High-net-worth (HNW) individuals: what portion of the population, one may reason, could possibly be in less need of a mortgage broker’s services? Surely lenders are willing to bend over backwards to service the mortgage needs of such individuals. Who, after all, would make a more ideal borrower than somebody with piles of wealth and a torrential stream of income pouring into their bank account? Who is more likely to meet their mortgage payments? Who could present less of a risk? Contrary to conventional wisdom, however, the high-net worth segment of the population is one of the mainstream mortgage industry’s worst-served demographics.
In the wake of 2008’s financial crisis, the government introduced a set of stringent regulatory changes to the mortgage industry in an attempt to shore up the financial foundations upon which the property market rests. At the same time as this was taking place, many lenders took it upon themselves to reassess their underwriting processes, choosing to tighten their lending criteria in order to ensure that no further ‘risky lending’ could take place. The combined result of these changes, as it turned out, was that many lenders began to implement what is now being referred to as a ‘tick-box’ approach to lending. These ‘tick-box’ approaches were far more rigid than the cavalier methods that preceded them; they required that borrowers satisfied a predetermined set of criteria in order to qualify for a mortgage. If such criteria were unmet, then the application was rejected.
For the most part, this new methodology has served the purpose for which it was originally introduced; but it has also added an element of mechanical rigidity to the underwriting process which is working to exclude certain types of borrower from the mainstream mortgage market. Foremost amongst this excluded group are HNW individuals, who often fail to tick the requisite boxes because their wealth profiles are highly idiosyncratic. In addition to a regular salary, for example, their income may come from dividends, from rent, from the sale of assets; their assets may be held inside trusts or other structures; they may own art-work, antiques, or luxury sports cars whose value mainstream lenders are unequipped to assess or lend against. When individuals with such atypical wealth profiles apply for mainstream mortgages, therefore, they are often rejected not because they lack the means to repay the loan, or because the loan is actually unaffordable, or for any other legitimate reason, but simply because the lender’s underwriting methods are insufficiently sophisticated to factor the full complexity and scope of the individual’s financial circumstances into their calculations.
Given all that has been said, one may be forgiven for thinking that HNW borrowers are without hope in the current lending climate – but this is absolutely untrue. While mainstream borrowers are unable to accommodate the financial needs of many HNW individuals, there are other financial institutions – most notably, Private Banks – that are able to incorporate the full complexity of a HNW borrower’s financial circumstances into their mortgage calculations, and thus to offer such individuals a range of competitive financial options. In actuality, it is often the case that these institutions are able to offer a degree of flexibility in their lending that mainstream banks cannot come close to matching.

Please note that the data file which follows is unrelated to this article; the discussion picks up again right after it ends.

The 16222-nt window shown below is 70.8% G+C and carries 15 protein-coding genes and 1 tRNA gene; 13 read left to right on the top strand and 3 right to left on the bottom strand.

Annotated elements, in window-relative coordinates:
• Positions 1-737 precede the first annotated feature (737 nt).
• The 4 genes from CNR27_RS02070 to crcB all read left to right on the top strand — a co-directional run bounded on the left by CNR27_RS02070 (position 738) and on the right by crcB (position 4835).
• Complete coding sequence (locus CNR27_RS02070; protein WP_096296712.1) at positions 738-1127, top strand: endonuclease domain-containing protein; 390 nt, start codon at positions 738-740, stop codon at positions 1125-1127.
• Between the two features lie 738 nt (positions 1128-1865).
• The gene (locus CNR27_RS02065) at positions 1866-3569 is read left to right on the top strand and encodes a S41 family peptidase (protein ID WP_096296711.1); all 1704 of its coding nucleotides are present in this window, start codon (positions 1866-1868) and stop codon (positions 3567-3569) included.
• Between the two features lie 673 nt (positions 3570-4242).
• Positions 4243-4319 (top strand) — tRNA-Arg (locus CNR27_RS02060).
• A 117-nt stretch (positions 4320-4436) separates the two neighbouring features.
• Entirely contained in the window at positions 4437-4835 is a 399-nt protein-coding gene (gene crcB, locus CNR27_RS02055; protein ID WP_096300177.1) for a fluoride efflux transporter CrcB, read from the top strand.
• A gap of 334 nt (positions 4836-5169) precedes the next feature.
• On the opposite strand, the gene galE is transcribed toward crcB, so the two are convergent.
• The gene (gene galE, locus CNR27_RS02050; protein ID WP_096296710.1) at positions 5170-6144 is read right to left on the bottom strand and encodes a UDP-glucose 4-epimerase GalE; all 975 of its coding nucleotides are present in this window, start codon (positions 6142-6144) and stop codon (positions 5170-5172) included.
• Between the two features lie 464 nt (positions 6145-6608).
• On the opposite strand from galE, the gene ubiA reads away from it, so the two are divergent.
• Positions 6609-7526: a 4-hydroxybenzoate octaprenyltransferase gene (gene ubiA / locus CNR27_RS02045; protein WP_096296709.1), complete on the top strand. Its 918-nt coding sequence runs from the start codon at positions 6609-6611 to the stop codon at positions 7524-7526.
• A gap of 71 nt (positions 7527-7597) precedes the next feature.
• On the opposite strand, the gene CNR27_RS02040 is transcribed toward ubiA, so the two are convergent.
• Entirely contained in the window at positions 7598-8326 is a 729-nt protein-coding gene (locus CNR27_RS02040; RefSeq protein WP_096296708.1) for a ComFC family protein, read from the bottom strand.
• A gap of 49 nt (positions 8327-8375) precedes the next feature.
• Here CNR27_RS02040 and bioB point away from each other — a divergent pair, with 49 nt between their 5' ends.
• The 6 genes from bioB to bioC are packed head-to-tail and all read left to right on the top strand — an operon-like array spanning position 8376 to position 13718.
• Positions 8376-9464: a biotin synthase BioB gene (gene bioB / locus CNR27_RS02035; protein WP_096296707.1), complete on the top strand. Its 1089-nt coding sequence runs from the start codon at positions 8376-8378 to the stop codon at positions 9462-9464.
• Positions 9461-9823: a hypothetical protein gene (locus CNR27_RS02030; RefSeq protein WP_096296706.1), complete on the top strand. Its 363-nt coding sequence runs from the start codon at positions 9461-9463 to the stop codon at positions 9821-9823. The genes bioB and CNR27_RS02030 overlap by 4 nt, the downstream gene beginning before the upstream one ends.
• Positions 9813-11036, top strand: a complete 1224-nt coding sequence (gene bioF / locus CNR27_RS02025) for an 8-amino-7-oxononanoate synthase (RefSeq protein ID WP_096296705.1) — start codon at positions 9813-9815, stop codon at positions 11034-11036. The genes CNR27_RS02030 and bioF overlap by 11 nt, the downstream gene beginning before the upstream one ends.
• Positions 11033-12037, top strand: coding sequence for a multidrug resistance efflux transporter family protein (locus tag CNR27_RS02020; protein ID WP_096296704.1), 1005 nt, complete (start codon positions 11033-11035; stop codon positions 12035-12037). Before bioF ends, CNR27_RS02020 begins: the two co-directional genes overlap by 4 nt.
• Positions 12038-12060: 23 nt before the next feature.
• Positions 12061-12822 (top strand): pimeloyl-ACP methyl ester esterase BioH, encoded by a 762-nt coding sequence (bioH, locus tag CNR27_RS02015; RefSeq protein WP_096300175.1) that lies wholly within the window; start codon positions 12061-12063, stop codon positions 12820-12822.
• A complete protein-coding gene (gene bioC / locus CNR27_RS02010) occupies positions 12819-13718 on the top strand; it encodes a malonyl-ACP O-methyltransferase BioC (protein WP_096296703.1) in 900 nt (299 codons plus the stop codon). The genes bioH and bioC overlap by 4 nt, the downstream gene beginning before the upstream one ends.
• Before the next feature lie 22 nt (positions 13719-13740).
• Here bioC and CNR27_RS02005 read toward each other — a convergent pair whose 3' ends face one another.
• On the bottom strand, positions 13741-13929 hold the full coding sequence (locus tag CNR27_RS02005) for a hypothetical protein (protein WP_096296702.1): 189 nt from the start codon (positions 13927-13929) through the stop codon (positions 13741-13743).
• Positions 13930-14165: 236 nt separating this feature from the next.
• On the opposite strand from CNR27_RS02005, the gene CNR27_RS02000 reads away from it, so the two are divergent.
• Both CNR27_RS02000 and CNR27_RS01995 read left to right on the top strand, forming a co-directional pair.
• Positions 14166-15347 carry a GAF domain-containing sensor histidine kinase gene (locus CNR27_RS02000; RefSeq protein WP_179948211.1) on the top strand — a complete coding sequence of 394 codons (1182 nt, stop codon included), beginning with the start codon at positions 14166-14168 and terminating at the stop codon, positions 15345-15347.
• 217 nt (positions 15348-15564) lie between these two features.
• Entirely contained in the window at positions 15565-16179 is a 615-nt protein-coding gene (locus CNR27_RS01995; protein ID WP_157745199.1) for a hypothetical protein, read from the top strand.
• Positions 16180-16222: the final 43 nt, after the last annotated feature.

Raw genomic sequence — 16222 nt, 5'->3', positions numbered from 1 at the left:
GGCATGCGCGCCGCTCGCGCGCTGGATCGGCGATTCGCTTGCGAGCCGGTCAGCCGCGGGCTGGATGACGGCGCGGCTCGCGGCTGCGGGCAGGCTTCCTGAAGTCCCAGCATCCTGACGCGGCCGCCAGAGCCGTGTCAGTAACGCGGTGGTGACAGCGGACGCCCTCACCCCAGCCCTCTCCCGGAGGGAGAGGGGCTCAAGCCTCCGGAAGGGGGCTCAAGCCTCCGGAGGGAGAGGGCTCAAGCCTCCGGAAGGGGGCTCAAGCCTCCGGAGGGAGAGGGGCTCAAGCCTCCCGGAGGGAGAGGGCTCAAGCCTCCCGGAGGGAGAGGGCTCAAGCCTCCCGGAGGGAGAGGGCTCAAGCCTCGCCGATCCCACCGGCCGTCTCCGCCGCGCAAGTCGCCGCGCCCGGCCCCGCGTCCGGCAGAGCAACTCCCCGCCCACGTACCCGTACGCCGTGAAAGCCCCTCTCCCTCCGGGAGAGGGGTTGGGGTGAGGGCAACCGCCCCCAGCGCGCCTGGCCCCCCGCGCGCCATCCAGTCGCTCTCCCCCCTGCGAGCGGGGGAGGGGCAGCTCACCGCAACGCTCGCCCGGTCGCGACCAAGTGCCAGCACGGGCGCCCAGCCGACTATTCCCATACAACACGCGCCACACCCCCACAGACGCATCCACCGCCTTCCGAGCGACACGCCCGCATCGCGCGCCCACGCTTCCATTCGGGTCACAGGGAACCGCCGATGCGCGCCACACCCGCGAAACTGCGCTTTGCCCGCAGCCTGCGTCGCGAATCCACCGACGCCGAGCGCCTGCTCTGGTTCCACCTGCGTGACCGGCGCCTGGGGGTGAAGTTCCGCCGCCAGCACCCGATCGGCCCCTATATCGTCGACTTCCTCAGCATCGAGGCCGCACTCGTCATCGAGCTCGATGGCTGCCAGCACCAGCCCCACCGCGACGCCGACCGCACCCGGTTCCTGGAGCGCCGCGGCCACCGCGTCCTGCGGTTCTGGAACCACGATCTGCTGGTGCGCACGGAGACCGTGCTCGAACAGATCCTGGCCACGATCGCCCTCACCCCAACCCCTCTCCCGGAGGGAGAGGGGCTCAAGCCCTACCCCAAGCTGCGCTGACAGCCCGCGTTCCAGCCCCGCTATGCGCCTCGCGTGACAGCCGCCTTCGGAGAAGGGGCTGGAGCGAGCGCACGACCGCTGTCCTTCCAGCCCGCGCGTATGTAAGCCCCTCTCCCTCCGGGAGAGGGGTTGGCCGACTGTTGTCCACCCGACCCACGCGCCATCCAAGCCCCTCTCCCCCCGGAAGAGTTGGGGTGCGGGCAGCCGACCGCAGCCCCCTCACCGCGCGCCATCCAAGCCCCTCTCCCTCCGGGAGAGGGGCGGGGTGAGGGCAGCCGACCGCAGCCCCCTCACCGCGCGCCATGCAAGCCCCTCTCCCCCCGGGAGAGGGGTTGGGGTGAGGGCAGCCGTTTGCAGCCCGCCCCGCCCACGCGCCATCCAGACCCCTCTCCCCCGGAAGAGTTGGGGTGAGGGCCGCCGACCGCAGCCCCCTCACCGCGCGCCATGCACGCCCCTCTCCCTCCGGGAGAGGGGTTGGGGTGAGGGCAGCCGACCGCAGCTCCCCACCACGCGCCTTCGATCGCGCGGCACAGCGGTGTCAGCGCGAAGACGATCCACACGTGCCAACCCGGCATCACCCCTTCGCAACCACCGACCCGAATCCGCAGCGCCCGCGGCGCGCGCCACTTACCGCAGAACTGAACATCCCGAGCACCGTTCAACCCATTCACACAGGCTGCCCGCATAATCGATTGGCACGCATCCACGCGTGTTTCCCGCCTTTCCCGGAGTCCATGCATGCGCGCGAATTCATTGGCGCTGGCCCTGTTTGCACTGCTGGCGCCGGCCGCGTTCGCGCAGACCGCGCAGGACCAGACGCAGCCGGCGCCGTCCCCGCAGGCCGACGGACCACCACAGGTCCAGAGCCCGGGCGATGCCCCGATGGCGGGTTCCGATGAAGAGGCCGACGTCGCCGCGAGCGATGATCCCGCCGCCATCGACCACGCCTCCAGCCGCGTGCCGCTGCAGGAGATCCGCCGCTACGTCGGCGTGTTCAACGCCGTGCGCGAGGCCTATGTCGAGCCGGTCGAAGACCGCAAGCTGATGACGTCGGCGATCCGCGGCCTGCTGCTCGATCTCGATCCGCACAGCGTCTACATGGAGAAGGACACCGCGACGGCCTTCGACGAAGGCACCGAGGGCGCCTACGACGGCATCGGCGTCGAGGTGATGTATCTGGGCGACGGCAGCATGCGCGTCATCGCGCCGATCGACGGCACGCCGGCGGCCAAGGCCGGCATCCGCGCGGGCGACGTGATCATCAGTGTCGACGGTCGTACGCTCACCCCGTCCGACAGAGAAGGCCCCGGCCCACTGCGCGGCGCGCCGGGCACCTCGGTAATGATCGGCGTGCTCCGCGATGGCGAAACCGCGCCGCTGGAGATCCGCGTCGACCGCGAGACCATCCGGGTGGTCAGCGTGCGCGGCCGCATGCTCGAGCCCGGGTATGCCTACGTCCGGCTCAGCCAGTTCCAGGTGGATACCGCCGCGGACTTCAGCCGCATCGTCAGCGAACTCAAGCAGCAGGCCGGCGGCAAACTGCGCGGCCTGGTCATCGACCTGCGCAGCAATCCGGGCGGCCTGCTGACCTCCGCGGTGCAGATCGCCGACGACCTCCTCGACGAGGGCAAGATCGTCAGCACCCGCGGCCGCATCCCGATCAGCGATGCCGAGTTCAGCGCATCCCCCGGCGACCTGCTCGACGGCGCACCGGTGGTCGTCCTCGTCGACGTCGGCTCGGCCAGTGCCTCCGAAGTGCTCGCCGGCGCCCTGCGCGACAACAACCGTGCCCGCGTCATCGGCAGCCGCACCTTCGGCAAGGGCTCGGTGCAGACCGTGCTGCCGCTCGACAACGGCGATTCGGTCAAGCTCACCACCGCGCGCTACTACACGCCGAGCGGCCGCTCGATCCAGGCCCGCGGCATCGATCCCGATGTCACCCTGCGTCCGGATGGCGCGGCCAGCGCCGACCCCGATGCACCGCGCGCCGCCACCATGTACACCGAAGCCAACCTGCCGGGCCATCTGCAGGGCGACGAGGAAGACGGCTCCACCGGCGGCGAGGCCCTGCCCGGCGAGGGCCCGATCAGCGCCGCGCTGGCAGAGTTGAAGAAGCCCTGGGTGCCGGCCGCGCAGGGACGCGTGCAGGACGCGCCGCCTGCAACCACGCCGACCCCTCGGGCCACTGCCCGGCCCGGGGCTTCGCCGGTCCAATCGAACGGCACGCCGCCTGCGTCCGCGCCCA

The greatest obstacle that stands between HNW mortgage seekers and highly competitive, highly flexible lending, therefore, is knowledge: knowledge of the mortgage market, of which lenders are able to provide them with the types of finance that their unique circumstances demand. This is where the services of a good mortgage broker can be invaluable. The mortgage market is a complex landscape with many potential hazards and pitfalls. Good mortgage brokers know this terrain like the back of their hands – they know which lenders are best suited to portfolio landlords; which offer the best loans for first-time buyers with small deposits; which lenders demand one year’s accounts when calculating affordability; and most relevant to this article, which lenders have the means and appetite to lend to high-net worth borrowers with complex circumstances and demands. The knowledge a broker can bring to bear in such situations is therefore often the difference between a borrower being able to secure property finance at a highly competitive rate and such an individual having their mortgage application rejected.
As an example, we recently had a high net-worth client whose circumstances were so complex as to send the underwriters of any of the mainstream lenders into a tailspin (see case study here). However, as an independent mortgage broker with access to every lender on the market and strong working relationships with a large number of specialist lenders and Private Banks, Private Finance’s consultants were able to broker a highly competitive deal that allowed our client to realise his highly ambitious objectives.
If you are a high net-worth individual and would like to arrange an obligation-free consultation with one of Private Finance’s mortgage consultants, you can do so by calling us on +44 (0)2073172820 or by emailing us at email@example.com.
Your home may be repossessed if you do not keep up with repayments on your mortgage.